What’s the deal with hiring or recruiting vets, anyway?


As business owners or franchisors, we often here about the advantage of hiring military veterans. The first thing that often comes to mind is taking care of those who agreed to, or actually did, put themselves in harm’s way to defend our country and way of life. Surely, however, there are many other ways to support veterans than to give them a job, right? Absolutely! I myself am a support of the Wounded Warrior Project, send care packages to deployed personnel, and occasionally pick up a tab in a bar or restaurant for a service member.

So we don’t have to give returning service people a job to show our appreciation. That then begs the question, should we be focusing on recruiting candidates with military experience to join our ranks, either as employees or business owners? In short, YES!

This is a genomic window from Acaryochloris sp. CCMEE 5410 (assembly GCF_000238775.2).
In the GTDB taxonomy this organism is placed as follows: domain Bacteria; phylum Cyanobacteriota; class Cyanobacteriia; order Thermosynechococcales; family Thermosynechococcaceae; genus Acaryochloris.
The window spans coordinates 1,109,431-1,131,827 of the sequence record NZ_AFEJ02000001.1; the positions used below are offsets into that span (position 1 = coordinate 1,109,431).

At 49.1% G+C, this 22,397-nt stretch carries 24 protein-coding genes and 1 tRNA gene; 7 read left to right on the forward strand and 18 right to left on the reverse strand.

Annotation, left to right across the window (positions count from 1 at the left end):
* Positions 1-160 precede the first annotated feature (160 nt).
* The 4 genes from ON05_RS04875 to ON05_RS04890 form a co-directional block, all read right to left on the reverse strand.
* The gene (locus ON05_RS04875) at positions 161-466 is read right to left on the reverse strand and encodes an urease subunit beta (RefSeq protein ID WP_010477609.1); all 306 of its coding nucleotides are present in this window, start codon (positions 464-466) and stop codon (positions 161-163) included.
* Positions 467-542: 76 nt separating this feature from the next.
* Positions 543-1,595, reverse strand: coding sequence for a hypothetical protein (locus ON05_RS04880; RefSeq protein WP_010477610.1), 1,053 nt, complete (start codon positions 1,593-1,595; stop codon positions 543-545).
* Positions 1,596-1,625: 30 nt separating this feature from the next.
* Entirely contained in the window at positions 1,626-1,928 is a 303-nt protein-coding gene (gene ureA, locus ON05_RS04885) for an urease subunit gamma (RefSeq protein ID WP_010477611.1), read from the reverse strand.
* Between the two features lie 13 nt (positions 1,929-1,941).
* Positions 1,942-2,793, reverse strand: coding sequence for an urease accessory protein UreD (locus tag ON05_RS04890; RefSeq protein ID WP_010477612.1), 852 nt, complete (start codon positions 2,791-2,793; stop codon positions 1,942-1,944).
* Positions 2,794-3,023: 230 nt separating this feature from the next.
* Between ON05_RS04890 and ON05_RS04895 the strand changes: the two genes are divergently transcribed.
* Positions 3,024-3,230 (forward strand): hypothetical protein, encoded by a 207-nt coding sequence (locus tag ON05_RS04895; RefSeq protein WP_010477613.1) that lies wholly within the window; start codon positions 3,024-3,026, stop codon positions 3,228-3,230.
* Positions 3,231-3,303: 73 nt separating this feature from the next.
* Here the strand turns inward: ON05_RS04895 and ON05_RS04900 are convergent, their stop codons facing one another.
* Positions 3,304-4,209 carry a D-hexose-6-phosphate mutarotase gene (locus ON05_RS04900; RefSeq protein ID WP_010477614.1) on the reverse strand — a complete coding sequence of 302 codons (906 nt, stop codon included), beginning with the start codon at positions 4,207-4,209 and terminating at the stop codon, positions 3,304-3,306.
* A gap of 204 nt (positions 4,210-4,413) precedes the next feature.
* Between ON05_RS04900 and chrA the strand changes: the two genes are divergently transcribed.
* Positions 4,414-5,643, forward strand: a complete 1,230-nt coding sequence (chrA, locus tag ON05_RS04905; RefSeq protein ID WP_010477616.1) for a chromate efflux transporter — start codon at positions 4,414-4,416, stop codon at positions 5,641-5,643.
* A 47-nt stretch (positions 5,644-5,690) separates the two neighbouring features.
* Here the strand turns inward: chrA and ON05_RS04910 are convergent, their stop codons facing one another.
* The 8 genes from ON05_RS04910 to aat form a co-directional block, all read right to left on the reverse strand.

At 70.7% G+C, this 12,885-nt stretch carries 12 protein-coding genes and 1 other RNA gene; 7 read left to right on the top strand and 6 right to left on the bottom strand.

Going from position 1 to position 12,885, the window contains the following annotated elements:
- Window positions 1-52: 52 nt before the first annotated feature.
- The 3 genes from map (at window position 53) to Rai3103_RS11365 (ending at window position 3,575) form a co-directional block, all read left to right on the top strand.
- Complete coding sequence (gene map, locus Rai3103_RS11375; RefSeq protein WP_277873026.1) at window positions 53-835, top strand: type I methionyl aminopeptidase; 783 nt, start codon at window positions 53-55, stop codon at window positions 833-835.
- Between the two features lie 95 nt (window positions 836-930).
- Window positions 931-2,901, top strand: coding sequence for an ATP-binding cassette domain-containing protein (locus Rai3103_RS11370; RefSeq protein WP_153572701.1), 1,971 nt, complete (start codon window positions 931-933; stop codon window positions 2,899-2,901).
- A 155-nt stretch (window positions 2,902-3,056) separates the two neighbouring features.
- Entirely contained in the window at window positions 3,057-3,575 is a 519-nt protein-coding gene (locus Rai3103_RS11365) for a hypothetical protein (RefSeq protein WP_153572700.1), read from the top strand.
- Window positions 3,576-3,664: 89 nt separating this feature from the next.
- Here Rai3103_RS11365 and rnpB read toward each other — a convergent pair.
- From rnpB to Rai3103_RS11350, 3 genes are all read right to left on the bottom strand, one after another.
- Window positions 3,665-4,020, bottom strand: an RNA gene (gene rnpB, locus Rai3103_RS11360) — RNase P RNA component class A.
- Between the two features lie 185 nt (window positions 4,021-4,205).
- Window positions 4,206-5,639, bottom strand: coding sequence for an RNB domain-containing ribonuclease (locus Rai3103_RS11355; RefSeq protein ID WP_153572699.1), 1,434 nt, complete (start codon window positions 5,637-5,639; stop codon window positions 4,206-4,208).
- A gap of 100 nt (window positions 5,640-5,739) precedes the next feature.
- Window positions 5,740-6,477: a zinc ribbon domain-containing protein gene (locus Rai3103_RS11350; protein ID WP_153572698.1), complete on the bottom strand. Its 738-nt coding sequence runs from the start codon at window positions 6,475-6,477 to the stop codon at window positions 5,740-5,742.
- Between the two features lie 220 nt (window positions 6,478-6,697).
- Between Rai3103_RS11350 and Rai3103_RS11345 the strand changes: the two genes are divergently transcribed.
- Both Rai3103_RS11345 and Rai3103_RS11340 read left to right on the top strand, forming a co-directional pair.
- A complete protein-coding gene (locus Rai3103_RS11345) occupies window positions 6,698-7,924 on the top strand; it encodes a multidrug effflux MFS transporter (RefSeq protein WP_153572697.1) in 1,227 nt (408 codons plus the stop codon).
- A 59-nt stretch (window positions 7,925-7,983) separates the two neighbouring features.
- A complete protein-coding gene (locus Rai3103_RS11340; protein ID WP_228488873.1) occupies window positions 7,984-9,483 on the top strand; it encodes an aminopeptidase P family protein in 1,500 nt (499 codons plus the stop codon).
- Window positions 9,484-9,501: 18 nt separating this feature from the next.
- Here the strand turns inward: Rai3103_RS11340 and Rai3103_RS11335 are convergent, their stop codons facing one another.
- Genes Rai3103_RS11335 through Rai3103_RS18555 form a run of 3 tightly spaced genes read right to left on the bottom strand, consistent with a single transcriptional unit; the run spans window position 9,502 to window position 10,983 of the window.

Michael A. Peterson


I myself am a peacetime vet (sorry for the blurry picture, that’s all I’ve got!). That means that I served my entire military commitment (U.S. Army, 13M, STEEL RAIN) in a time that this country was not at war (my time of service ended shortly before 9/11). When it comes to readiness for a position, there is some distinction between peacetime and wartime vets. The qualities I am about to explain to you that make veterans uniquely qualified apply to both peacetime and wartime service members, but in peacetime we were practicing, while in wartime what was once practiced was being executed on.



So what qualities do military veteran franchisees or employees bring to the table that you may not find as easily in other candidates?

Personal Accountability